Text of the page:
This morning Lwin killed an owl with his slingshot and ate it.
He didn’t bother plucking or gutting the bird. He threw it on the coals with its beak, talons, feathers, and large golden eyes, whole, flipped it once with a stick, then consumed it. He offered to share it with me. I told him that I was full after eating my mildewed energy bar, which he didn’t understand. Lwin does not speak English. I don’t speak Burmese.
Alessia speaks a little Burmese and can communicate with Lwin, after a fashion, but she was in her tent shivering with malaria and missed the owl-over-easy meal.
Lucky for her.
Ethan took off two hours ago, at dawn, for the nearest village to find a doctor, which is a three-hour trek through the rainforest, the jungle, or as I call it, the tangle.
We trudged through the village yesterday. It wasn’t much of a village. Seven stilted bamboo huts. Beneath the huts were a couple emaciated dogs, a pig, and six bedraggled chickens, which Lwin eyed hungrily from atop his elephant, Nagathan, who has to be the nastiest elephant that ever walked the earth. The people inside the huts did not venture outside to greet us, or ask who we were, where we were going, or why we were going, like every other villager in every village we’ve walked through the past seven days, or maybe it’s been eight days. I’ve kind of lost track of time, with every day being as miserable as the previous day. My point is, there will not be a doctor at the village. There isn’t a doctor within two hundred miles of here.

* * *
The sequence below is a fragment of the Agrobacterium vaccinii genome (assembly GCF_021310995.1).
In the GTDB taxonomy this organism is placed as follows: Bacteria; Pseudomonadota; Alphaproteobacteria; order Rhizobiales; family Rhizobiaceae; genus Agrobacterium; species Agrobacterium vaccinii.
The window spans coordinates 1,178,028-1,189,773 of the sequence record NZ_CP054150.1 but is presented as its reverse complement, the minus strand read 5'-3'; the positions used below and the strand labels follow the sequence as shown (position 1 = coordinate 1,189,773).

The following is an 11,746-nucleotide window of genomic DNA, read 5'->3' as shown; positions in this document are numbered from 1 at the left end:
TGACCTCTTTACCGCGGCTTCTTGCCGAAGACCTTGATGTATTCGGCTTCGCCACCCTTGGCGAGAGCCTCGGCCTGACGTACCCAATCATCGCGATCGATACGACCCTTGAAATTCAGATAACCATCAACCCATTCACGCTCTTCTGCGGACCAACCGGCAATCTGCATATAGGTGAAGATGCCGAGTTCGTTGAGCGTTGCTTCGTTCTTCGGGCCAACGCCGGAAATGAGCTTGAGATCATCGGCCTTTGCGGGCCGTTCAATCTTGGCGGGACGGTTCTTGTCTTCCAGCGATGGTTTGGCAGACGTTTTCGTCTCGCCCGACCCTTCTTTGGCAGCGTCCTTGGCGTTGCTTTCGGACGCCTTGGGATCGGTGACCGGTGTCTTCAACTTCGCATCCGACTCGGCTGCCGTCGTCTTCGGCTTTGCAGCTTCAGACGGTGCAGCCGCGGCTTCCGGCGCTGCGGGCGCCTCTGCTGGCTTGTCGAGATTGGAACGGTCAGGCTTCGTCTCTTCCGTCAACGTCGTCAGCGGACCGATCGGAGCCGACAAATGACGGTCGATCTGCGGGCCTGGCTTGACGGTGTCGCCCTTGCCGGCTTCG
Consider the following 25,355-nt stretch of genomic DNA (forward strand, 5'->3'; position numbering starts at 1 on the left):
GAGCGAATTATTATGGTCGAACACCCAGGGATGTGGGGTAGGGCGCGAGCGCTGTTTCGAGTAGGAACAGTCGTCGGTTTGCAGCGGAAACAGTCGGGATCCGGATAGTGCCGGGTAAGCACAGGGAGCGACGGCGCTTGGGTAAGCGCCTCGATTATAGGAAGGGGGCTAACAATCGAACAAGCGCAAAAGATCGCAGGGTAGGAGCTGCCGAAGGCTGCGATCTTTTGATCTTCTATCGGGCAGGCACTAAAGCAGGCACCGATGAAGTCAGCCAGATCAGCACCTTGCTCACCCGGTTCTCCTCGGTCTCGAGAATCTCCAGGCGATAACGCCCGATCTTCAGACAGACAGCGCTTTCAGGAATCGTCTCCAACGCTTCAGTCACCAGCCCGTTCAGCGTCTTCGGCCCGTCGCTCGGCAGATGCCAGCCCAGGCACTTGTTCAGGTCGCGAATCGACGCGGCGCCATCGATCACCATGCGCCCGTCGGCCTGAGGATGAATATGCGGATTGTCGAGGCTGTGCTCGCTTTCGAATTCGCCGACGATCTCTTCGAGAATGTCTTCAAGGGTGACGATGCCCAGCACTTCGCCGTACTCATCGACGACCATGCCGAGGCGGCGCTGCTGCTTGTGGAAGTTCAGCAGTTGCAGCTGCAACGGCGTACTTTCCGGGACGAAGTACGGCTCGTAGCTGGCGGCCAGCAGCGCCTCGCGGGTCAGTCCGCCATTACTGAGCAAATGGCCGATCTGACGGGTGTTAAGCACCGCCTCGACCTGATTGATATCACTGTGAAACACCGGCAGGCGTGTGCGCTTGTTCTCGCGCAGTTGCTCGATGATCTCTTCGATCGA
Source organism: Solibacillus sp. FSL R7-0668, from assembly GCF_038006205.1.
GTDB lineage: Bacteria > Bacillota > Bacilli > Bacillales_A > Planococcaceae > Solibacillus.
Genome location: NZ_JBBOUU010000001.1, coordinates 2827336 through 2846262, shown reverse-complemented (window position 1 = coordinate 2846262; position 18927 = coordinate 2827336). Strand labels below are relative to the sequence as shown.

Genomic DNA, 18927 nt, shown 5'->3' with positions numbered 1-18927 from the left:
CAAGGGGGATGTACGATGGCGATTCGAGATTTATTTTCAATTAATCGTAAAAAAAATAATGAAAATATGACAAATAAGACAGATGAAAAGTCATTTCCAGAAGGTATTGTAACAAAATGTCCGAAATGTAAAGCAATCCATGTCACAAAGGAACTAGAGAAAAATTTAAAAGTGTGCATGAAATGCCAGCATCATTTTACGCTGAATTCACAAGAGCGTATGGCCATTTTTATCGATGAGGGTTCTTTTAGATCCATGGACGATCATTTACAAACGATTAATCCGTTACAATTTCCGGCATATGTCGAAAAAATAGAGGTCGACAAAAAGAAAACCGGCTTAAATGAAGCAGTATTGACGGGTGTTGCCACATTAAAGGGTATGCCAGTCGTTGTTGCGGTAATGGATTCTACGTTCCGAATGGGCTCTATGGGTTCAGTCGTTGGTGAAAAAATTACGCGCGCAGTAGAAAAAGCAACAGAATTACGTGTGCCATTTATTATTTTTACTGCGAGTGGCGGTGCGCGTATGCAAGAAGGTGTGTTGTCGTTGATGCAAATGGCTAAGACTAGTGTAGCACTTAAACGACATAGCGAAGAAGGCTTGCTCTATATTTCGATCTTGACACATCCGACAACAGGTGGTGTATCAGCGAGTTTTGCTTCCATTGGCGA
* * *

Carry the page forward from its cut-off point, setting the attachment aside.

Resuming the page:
I don’t think Ethan took the long trek back to the village to find a doctor. I think he went there because he is almost incapable of staying still. He’s like a shark. If he doesn’t move, he will drown.
Alessia will live. Her fever broke an hour after Ethan left to fetch the phantom doctor. I spent the night by her side listening to her wild hallucinations in a combination of French and English, which I won’t share here, or anywhere for as long as I live. I liked her a lot before the malaria attack. I like her even more after having listened to her unleashed ravings. Alessia has a wild side that I don’t think she is even aware of. I thought I was going to lose her for a while. Those were the worst moments of my life. I’m not sure that I’m in love, but when I’m with her, I feel anchored. When I’m away from her, I feel adrift. I guess I am in love with her. And I think that she feels the same way about me.
This is the first time I’ve had a chance to write in this journal since I arrived in Burma. The two Peas, Patrice and Paula, my twin half sisters, nine years old, gave this journal to me at the airport in New York. I didn’t tell them that I already had a journal in my backpack. The one I had picked had swollen to the size of a dictionary in the saturated air. The journal the Peas picked has waterproof pages, which is perfect for the humid jungle.
Mom’s last words when I got out of the car at the airport were “At least there are no alpine peaks in Burma.”
I didn’t think there were either. It turns out we were both wrong.